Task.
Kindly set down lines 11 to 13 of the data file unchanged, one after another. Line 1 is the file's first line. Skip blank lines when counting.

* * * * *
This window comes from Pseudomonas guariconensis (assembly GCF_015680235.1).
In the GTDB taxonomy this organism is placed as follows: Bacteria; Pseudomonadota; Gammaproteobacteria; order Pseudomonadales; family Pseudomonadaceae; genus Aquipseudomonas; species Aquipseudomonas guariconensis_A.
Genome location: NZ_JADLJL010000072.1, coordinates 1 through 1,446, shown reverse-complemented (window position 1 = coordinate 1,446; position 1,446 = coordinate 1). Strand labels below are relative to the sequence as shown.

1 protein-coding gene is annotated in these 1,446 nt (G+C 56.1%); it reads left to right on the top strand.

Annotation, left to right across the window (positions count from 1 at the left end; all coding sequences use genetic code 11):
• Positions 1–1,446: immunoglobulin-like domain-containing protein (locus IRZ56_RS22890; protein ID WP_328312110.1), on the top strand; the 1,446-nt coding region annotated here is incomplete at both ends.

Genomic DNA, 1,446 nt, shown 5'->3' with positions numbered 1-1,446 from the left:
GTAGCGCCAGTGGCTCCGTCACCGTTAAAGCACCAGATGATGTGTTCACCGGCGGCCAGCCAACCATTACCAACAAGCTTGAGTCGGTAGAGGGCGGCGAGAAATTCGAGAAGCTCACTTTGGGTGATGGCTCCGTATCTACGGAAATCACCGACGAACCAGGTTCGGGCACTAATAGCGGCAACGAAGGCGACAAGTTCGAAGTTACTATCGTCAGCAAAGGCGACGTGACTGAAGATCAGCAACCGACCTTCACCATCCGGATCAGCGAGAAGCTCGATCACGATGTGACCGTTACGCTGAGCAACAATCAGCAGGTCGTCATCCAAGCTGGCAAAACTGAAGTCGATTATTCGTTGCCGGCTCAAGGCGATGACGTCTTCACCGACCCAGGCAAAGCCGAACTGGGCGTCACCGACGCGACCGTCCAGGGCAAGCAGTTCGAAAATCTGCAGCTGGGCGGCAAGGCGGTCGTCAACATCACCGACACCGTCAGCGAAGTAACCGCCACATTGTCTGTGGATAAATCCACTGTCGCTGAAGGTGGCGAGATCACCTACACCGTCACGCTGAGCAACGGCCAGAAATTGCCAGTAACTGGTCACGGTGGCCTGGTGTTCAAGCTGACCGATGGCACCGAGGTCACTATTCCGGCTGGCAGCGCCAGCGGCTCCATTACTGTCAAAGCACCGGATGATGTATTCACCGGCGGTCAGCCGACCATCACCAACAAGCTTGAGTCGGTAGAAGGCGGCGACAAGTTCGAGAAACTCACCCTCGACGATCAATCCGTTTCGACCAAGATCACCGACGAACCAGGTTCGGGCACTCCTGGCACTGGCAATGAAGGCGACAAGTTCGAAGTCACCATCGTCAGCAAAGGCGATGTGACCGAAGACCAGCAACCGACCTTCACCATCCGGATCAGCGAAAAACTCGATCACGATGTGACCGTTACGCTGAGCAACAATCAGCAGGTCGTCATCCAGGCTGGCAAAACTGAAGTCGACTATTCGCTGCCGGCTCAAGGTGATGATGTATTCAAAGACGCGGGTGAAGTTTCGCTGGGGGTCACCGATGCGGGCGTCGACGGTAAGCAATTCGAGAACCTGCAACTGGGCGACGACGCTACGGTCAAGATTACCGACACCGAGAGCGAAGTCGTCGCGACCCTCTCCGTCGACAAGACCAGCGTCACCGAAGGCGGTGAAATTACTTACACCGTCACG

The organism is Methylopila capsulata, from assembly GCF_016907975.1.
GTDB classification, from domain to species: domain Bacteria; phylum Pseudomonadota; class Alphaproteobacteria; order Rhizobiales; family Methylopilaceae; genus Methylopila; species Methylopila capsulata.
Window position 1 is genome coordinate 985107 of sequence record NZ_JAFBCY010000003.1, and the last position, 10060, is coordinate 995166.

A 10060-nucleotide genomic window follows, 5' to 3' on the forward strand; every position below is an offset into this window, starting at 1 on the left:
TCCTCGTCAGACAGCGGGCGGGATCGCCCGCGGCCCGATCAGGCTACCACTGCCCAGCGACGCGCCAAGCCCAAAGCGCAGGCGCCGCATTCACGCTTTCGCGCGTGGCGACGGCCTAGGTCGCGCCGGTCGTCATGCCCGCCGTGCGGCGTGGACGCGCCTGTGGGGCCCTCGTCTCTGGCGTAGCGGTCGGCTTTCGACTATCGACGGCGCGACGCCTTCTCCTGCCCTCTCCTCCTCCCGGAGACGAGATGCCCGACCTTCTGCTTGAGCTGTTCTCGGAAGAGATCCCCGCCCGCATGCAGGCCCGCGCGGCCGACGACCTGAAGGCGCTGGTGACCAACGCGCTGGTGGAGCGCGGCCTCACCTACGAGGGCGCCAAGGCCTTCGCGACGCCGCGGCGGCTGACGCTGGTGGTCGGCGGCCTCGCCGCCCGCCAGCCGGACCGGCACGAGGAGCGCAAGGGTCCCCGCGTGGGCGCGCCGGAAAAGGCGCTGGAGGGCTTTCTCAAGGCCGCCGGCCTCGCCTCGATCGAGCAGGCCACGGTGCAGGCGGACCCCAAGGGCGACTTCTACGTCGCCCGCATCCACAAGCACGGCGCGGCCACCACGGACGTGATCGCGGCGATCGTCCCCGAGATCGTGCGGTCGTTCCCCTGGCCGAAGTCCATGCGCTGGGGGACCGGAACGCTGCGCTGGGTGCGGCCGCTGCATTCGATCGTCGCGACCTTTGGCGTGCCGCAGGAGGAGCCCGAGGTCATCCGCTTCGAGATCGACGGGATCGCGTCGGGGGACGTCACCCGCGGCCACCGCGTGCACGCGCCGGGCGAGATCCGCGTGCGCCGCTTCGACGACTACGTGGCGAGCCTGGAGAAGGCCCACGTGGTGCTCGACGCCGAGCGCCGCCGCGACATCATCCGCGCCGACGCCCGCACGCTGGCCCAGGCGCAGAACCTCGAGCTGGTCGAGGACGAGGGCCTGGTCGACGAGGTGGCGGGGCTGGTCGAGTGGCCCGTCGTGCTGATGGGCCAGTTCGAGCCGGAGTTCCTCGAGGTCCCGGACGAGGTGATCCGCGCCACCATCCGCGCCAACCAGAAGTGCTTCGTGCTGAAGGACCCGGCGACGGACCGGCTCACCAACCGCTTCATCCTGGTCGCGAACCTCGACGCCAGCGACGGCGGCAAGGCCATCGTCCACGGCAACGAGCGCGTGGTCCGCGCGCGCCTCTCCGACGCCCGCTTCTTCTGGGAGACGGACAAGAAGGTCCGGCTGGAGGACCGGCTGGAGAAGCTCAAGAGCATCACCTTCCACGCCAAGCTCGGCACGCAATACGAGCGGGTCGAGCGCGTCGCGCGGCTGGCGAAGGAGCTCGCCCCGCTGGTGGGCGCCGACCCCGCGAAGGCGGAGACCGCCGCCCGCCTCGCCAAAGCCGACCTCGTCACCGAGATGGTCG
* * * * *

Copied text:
Window position 1 is genome coordinate 985107 of sequence record NZ_JAFBCY010000003.1, and the last position, 10060, is coordinate 995166.

A 10060-nucleotide genomic window follows, 5' to 3' on the forward strand; every position below is an offset into this window, starting at 1 on the left:
TCCTCGTCAGACAGCGGGCGGGATCGCCCGCGGCCCGATCAGGCTACCACTGCCCAGCGACGCGCCAAGCCCAAAGCGCAGGCGCCGCATTCACGCTTTCGCGCGTGGCGACGGCCTAGGTCGCGCCGGTCGTCATGCCCGCCGTGCGGCGTGGACGCGCCTGTGGGGCCCTCGTCTCTGGCGTAGCGGTCGGCTTTCGACTATCGACGGCGCGACGCCTTCTCCTGCCCTCTCCTCCTCCCGGAGACGAGATGCCCGACCTTCTGCTTGAGCTGTTCTCGGAAGAGATCCCCGCCCGCATGCAGGCCCGCGCGGCCGACGACCTGAAGGCGCTGGTGACCAACGCGCTGGTGGAGCGCGGCCTCACCTACGAGGGCGCCAAGGCCTTCGCGACGCCGCGGCGGCTGACGCTGGTGGTCGGCGGCCTCGCCGCCCGCCAGCCGGACCGGCACGAGGAGCGCAAGGGTCCCCGCGTGGGCGCGCCGGAAAAGGCGCTGGAGGGCTTTCTCAAGGCCGCCGGCCTCGCCTCGATCGAGCAGGCCACGGTGCAGGCGGACCCCAAGGGCGACTTCTACGTCGCCCGCATCCACAAGCACGGCGCGGCCACCACGGACGTGATCGCGGCGATCGTCCCCGAGATCGTGCGGTCGTTCCCCTGGCCGAAGTCCATGCGCTGGGGGACCGGAACGCTGCGCTGGGTGCGGCCGCTGCATTCGATCGTCGCGACCTTTGGCGTGCCGCAGGAGGAGCCCGAGGTCATCCGCTTCGAGATCGACGGGATCGCGTCGGGGGACGTCACCCGCGGCCACCGCGTGCACGCGCCGGGCGAGATCCGCGTGCGCCGCTTCGACGACTACGTGGCGAGCCTGGAGAAGGCCCACGTGGTGCTCGACGCCGAGCGCCGCCGCGACATCATCCGCGCCGACGCCCGCACGCTGGCCCAGGCGCAGAACCTCGAGCTGGTCGAGGACGAGGGCCTGGTCGACGAGGTGGCGGGGCTGGTCGAGTGGCCCGTCGTGCTGATGGGCCAGTTCGAGCCGGAGTTCCTCGAGGTCCCGGACGAGGTGATCCGCGCCACCATCCGCGCCAACCAGAAGTGCTTCGTGCTGAAGGACCCGGCGACGGACCGGCTCACCAACCGCTTCATCCTGGTCGCGAACCTCGACGCCAGCGACGGCGGCAAGGCCATCGTCCACGGCAACGAGCGCGTGGTCCGCGCGCGCCTCTCCGACGCCCGCTTCTTCTGGGAGACGGACAAGAAGGTCCGGCTGGAGGACCGGCTGGAGAAGCTCAAGAGCATCACCTTCCACGCCAAGCTCGGCACGCAATACGAGCGGGTCGAGCGCGTCGCGCGGCTGGCGAAGGAGCTCGCCCCGCTGGTGGGCGCCGACCCCGCGAAGGCGGAGACCGCCGCCCGCCTCGCCAAAGCCGACCTCGTCACCGAGATGGTCG